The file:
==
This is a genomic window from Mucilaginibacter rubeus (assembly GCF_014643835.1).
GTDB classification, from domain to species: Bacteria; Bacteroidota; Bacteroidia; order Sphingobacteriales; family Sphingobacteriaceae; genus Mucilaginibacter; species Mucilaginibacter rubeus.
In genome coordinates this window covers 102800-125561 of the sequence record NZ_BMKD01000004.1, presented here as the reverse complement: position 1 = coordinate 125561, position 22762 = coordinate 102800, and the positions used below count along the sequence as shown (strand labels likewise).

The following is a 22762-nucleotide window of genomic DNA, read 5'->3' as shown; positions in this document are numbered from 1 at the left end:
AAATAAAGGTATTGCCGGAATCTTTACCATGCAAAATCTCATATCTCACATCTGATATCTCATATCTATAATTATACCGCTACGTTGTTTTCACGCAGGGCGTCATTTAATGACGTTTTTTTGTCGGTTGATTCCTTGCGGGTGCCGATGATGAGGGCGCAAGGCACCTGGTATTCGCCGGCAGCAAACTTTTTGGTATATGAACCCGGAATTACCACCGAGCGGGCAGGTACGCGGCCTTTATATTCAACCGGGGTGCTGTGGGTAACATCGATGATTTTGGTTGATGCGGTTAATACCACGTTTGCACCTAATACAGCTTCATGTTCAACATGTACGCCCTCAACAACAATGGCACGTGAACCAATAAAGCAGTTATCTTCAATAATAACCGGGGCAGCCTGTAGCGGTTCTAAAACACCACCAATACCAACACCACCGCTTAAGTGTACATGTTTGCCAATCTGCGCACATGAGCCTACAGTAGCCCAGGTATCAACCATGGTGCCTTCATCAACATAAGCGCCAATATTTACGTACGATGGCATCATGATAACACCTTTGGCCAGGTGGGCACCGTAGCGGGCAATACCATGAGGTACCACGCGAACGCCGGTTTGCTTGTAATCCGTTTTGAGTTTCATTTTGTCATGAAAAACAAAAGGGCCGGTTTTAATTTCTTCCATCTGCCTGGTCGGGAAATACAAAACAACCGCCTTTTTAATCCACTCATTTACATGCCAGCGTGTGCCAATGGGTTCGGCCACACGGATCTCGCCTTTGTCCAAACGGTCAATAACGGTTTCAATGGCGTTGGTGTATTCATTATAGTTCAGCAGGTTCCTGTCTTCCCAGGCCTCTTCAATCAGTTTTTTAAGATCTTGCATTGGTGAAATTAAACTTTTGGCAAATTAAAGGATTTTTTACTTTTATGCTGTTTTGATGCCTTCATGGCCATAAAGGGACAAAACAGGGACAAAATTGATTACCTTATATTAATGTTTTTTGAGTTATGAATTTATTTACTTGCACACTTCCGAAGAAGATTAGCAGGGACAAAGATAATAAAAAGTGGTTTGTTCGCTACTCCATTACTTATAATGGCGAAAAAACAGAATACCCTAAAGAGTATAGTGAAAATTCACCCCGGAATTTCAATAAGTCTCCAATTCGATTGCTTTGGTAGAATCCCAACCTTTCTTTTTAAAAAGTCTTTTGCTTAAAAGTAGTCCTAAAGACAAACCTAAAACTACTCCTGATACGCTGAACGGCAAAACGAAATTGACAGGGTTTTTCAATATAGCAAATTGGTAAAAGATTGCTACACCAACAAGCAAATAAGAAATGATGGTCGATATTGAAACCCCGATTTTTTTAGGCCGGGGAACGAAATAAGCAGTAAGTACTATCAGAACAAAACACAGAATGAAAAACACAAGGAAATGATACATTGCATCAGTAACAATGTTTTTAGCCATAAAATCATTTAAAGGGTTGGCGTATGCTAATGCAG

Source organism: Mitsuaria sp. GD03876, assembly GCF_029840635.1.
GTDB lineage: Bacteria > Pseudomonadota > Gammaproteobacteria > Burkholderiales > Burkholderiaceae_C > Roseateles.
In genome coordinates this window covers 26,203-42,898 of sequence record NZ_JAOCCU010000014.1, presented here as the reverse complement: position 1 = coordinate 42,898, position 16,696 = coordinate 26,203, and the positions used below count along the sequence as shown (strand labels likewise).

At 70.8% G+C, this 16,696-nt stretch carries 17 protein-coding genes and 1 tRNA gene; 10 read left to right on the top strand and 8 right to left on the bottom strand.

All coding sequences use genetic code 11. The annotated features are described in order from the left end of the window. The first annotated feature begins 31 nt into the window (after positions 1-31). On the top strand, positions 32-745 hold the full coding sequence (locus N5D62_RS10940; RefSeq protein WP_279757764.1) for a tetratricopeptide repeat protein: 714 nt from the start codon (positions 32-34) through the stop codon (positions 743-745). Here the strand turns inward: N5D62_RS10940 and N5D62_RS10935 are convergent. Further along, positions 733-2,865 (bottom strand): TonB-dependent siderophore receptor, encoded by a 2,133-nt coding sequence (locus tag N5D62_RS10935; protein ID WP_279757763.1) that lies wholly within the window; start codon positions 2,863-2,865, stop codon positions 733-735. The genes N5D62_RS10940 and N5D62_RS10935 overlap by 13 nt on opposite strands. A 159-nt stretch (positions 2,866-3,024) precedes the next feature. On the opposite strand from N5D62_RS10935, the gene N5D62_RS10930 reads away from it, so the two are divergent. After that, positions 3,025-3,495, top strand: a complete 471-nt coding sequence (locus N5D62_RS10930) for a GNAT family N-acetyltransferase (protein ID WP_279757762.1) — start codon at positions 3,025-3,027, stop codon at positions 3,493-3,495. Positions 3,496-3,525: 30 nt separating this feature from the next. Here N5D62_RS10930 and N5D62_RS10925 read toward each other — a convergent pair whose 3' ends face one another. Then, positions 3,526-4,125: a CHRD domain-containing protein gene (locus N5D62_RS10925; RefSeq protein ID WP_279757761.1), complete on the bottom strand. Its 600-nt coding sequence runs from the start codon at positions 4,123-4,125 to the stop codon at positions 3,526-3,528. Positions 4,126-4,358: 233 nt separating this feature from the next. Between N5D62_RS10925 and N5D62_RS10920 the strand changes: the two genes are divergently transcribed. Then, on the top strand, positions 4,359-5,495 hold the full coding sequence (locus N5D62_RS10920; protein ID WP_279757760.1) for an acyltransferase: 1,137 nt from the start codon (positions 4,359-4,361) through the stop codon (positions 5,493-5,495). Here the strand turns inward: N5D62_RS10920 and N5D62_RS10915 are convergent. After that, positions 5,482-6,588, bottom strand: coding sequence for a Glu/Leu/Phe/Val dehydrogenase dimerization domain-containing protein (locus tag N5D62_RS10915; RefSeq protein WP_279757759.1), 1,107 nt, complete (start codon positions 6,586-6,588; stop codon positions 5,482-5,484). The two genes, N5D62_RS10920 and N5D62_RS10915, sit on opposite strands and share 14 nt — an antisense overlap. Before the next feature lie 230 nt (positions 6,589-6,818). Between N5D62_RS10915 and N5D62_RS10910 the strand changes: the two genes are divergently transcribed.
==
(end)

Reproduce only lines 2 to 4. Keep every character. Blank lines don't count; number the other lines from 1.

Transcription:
GTDB classification, from domain to species: Bacteria; Bacteroidota; Bacteroidia; order Sphingobacteriales; family Sphingobacteriaceae; genus Mucilaginibacter; species Mucilaginibacter rubeus.
In genome coordinates this window covers 102800-125561 of the sequence record NZ_BMKD01000004.1, presented here as the reverse complement: position 1 = coordinate 125561, position 22762 = coordinate 102800, and the positions used below count along the sequence as shown (strand labels likewise).

The following is a 22762-nucleotide window of genomic DNA, read 5'->3' as shown; positions in this document are numbered from 1 at the left end: